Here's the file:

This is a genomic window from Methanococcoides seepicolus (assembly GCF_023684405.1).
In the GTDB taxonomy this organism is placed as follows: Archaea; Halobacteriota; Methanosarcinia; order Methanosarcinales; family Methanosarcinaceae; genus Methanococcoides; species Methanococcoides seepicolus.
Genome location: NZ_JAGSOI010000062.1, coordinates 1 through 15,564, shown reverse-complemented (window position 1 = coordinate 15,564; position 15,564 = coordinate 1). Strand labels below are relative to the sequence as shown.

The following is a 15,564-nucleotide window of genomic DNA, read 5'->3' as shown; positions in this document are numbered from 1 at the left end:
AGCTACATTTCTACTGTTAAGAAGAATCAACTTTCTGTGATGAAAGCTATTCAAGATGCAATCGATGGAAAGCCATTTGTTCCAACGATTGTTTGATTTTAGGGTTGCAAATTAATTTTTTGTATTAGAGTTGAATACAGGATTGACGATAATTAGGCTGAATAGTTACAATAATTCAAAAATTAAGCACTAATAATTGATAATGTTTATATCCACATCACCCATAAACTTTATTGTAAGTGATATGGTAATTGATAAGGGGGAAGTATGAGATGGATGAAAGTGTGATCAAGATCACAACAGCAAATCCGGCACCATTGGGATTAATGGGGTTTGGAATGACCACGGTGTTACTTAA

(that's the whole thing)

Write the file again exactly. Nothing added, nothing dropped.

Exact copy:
This is a genomic window from Methanococcoides seepicolus (assembly GCF_023684405.1).
In the GTDB taxonomy this organism is placed as follows: Archaea; Halobacteriota; Methanosarcinia; order Methanosarcinales; family Methanosarcinaceae; genus Methanococcoides; species Methanococcoides seepicolus.
Genome location: NZ_JAGSOI010000062.1, coordinates 1 through 15,564, shown reverse-complemented (window position 1 = coordinate 15,564; position 15,564 = coordinate 1). Strand labels below are relative to the sequence as shown.

The following is a 15,564-nucleotide window of genomic DNA, read 5'->3' as shown; positions in this document are numbered from 1 at the left end:
AGCTACATTTCTACTGTTAAGAAGAATCAACTTTCTGTGATGAAAGCTATTCAAGATGCAATCGATGGAAAGCCATTTGTTCCAACGATTGTTTGATTTTAGGGTTGCAAATTAATTTTTTGTATTAGAGTTGAATACAGGATTGACGATAATTAGGCTGAATAGTTACAATAATTCAAAAATTAAGCACTAATAATTGATAATGTTTATATCCACATCACCCATAAACTTTATTGTAAGTGATATGGTAATTGATAAGGGGGAAGTATGAGATGGATGAAAGTGTGATCAAGATCACAACAGCAAATCCGGCACCATTGGGATTAATGGGGTTTGGAATGACCACGGTGTTACTTAA